More than one million babies die the day they are born every year, and the 14 countries with the highest rates of first-day deaths are all in Africa, according to a new report.
Somalia, Congo, Mali, Sierra Leone and Central African Republic are the five countries with the highest rates of such deaths, according to the report "Surviving the First Day" from the aid group Save the Children.
"Health care for mothers in sub-Saharan Africa is woefully insufficient. On average, only half the women in the region receive skilled care during birth," the report said.
"The region as a whole has only 11 doctors, nurses and midwives per 10,000 people, less than half the critical threshold of 23 generally considered necessary to deliver essential health services."
The numbers in Somalia - a country wracked by 20 years of violence with little established government and few health services - are particularly grim.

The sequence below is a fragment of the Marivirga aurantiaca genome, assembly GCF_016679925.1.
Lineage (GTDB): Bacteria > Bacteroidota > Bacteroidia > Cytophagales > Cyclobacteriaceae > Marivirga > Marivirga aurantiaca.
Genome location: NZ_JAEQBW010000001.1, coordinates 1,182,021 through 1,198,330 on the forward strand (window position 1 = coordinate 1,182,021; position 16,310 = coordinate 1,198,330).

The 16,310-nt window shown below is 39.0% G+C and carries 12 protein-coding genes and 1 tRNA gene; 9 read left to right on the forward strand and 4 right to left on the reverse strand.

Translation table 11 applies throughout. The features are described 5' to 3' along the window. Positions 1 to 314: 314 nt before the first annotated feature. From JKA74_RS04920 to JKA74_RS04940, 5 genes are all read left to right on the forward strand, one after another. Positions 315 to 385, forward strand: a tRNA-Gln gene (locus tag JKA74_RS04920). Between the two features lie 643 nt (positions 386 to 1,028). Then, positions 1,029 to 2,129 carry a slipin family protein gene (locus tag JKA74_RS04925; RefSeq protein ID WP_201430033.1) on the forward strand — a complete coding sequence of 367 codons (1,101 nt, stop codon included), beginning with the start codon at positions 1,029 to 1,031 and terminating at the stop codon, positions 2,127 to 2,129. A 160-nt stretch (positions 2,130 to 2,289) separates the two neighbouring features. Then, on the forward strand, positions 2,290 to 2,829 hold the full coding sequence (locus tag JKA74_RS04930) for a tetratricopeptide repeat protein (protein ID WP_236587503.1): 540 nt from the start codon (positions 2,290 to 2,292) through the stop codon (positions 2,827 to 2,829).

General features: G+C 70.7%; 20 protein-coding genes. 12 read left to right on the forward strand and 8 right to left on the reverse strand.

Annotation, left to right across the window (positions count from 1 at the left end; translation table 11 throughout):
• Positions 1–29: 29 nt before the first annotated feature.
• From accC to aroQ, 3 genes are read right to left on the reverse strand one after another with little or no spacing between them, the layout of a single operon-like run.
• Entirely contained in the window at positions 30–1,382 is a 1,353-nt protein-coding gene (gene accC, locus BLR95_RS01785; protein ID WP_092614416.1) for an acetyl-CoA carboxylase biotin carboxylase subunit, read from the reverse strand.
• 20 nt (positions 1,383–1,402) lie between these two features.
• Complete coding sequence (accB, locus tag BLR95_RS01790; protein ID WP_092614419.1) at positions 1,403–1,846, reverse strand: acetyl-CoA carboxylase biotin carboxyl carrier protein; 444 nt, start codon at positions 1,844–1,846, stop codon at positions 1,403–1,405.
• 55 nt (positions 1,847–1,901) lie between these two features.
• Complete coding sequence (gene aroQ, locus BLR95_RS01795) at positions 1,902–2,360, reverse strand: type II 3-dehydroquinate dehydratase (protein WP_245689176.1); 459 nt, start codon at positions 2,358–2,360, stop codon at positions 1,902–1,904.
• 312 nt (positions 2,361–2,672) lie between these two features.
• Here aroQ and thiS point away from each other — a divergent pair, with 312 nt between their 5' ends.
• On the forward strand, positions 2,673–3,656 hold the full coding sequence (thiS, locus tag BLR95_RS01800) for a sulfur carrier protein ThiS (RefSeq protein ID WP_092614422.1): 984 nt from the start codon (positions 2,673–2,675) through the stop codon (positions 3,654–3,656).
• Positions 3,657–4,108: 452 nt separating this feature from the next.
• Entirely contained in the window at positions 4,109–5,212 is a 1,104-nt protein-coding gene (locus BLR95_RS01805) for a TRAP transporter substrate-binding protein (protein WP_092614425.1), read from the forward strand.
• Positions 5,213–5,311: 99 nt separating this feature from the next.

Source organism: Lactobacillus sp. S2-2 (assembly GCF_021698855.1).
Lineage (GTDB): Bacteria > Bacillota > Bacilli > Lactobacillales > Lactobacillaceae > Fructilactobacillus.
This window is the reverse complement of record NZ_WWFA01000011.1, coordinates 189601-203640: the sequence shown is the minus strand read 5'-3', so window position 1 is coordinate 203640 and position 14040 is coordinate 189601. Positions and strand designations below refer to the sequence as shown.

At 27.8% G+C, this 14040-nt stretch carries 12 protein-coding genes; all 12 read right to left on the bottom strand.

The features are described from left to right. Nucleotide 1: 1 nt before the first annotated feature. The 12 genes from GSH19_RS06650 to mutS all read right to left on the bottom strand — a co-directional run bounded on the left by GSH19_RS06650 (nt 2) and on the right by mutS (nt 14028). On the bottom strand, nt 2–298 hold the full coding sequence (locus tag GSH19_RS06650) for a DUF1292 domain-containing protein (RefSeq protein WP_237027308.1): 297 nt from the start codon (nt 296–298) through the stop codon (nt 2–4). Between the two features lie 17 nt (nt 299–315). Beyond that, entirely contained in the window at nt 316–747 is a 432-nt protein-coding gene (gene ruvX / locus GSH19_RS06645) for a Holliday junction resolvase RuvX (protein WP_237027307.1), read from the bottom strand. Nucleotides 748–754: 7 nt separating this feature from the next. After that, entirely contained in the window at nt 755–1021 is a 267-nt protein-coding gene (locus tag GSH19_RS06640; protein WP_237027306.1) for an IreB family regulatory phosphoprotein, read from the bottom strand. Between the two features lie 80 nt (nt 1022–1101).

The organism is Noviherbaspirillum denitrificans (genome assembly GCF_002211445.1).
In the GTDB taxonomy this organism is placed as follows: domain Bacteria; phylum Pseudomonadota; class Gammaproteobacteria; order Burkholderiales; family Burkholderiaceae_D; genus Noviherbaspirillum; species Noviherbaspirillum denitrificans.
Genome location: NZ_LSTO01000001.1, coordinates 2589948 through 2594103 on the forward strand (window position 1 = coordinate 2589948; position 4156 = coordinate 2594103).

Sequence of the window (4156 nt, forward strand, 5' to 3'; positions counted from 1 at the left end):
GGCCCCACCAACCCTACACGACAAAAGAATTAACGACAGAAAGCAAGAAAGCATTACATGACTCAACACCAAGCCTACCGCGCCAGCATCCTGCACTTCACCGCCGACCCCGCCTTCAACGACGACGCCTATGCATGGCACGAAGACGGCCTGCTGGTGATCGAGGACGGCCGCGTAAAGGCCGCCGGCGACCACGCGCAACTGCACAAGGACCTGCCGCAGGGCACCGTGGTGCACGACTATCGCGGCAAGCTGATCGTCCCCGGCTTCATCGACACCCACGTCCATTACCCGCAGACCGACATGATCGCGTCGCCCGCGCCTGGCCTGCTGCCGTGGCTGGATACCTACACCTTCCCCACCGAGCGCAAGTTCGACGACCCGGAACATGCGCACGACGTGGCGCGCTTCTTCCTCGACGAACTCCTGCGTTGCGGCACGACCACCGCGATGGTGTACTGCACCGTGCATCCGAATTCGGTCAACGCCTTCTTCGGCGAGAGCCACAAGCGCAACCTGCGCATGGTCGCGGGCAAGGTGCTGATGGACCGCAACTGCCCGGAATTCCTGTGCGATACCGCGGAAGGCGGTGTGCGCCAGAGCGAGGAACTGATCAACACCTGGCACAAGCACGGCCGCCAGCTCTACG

Eighteen out of 1,000 babies in Somalia die the day they are born, the report said. Five per cent of newborns die within the first month of life and one in six won't live to age 5, it said.
"What's worse, Somalia has seen absolutely no improvement in newborn or child survival in at least two decades," it said.
Somali women have on average more than six children, the second-highest fertility rate in the world.
Pre-birth care to expectant mothers is largely not available in Somalia, said Dr Omar Saleh, a World Health Organization official who frequently travels to health facilities in rural Somalia.
"And then the natal care itself, which is delivery, some of the obstructed labours are delayed due to the long distances to medical care or insecurity or high prices of transport," Saleh said.
"And then after delivery the main thing is the availability of incubators. And the whole science of neo-natal care is a huge science that is not well developed in Somalia."
The one positive: "Everybody is working on it," he said. "The good thing is that everybody is aware." In terms of absolute numbers, the most first-day deaths occur in India - more than 300,000 per year, the report said.
Nigeria has nearly 90,000 per year.